- NAME: William Westmoreland
- OCCUPATION: General
- BIRTH DATE: March 26, 1914
- DEATH DATE: July 18, 2005
- EDUCATION: The Citadel, The Military College of South Carolina, United States Military Academy at West Point
- PLACE OF BIRTH: Near Spartanburg, South Carolina
- PLACE OF DEATH: Charleston, South Carolina
- Full Name: William Childs Westmoreland
- AKA: William C. Westmoreland
- AKA: William Westmoreland
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William Westmoreland was a U.S. Army general who made a name for himself as commander of American troops in Vietnam.
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Born in South Carolina in 1914, General William Westmoreland was commander of the U.S. Military Assistance Command in Vietnam. Initially, Westmoreland was a popular figure, becoming a full four-star general and being named TIME magazine's "Man of the Year" in 1965, but the bitter legacy of his role in the war haunted him, as the number of U.S. troops engaged grew from less than 20,000 to approximately 500,000, and victory was elusive. He died in South Carolina in 2005.
"We will prevail ... over the Communist aggressor."
William Charles Westmoreland was born on March 26, 1914, near Spartanburg, South Carolina. Before his name became synonymous with the Vietnam War, William Westmoreland was a decorated soldier who fought in World War II and the Korean War. He came from a long line of soldiers, dating back to the American Revolutionary War. After graduating from high school, Westmoreland attended The Citadel, The Military College of South Carolina. He then received an appointment to attend the elite United States Military Academy at West Point, graduating in 1936.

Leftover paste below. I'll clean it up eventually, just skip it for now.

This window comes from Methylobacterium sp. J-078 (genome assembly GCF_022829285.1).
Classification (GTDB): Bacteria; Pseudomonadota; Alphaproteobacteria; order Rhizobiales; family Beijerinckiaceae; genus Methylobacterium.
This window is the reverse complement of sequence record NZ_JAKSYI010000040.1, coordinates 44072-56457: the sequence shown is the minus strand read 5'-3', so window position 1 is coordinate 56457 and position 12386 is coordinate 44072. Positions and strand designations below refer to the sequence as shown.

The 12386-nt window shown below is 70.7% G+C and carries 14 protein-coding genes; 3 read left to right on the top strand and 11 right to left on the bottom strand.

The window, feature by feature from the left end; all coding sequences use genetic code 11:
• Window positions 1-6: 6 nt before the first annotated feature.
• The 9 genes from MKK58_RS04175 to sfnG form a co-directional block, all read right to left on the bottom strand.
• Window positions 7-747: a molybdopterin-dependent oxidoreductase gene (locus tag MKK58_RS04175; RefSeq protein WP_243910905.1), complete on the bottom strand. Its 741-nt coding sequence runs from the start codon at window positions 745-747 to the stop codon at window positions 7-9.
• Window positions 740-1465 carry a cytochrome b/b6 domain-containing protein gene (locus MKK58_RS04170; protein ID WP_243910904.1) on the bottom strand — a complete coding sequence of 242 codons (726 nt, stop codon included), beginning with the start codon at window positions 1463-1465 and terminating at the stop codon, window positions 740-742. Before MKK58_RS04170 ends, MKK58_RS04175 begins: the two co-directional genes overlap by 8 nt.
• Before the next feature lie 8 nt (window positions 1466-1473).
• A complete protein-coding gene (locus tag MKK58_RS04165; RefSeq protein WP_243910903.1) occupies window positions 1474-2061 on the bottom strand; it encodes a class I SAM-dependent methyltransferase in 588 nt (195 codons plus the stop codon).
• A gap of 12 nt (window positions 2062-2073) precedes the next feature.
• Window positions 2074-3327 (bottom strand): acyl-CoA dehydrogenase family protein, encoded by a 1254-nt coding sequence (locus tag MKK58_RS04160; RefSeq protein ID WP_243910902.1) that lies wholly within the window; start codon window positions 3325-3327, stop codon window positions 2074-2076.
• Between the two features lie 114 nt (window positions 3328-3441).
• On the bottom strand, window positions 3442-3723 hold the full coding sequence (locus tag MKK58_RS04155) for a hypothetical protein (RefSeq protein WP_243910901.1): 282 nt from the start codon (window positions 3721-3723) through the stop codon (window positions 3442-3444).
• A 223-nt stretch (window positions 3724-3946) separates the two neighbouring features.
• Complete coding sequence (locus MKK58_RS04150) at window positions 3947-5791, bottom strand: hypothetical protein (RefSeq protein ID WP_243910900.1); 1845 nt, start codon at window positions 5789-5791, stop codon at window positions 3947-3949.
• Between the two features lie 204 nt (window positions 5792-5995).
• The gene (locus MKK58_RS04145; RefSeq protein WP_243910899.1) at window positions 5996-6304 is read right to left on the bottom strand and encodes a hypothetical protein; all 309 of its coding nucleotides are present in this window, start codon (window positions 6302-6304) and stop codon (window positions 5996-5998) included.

Commissioned as a second lieutenant, Westmoreland was posted at Fort Sill in Oklahoma. He steadily rose up the ranks, serving at Schofield Barracks in Hawaii and Fort Bragg in North Carolina before traveling overseas to see combat during World War II in 1942. First, Westmoreland went to North Africa with the 34th Field Artillery Battalion, 9th Infantry Division, where he served as a battalion commander for military operations in Tunisia. His battalion then moved to the European theater, fighting in Sicily, Italy. Westmoreland continued to serve in Europe, eventually becoming the chief of staff for his division.
After the war, Westmoreland continued his ascent in the military hierarchy, becoming a major in 1948 and lieutenant colonel in 1952. That same year, he commanded the 187th Airborne Regimental Team in Korea, but he returned stateside in late 1953 to serve at the Pentagon where he held several posts. In 1960, Westmoreland became the superintendent at West Point.
In 1963, Westmoreland once again went abroad—this time to Vietnam. At he worked with U.S. military advisers who were assisting the forces of the U.S.-backed South Vietnamese government in their conflict against the communist North Vietnamese. After U.S. destroyers were allegedly attacked by the North Vietnamese in the Gulf of Tonkin in 1964, President Lyndon B. Johnson authorized an escalation of U.S. involvement in Vietnam. Westmoreland soon became the commander of the United States Military Assistance Command. Initially he was a popular figure, becoming a full four-star general and being named TIME magazine's "Man of the Year" in 1965.
The U.S. military fought against the North Vietnamese by heavily bombing important targets in the north. It also fought the Viet Cong, a communist militant group supported by the North Vietnamese. Westmoreland's military strategy has widely been described as a war of attrition, quickly diminishing the number of opposing troops before replacements could be found.
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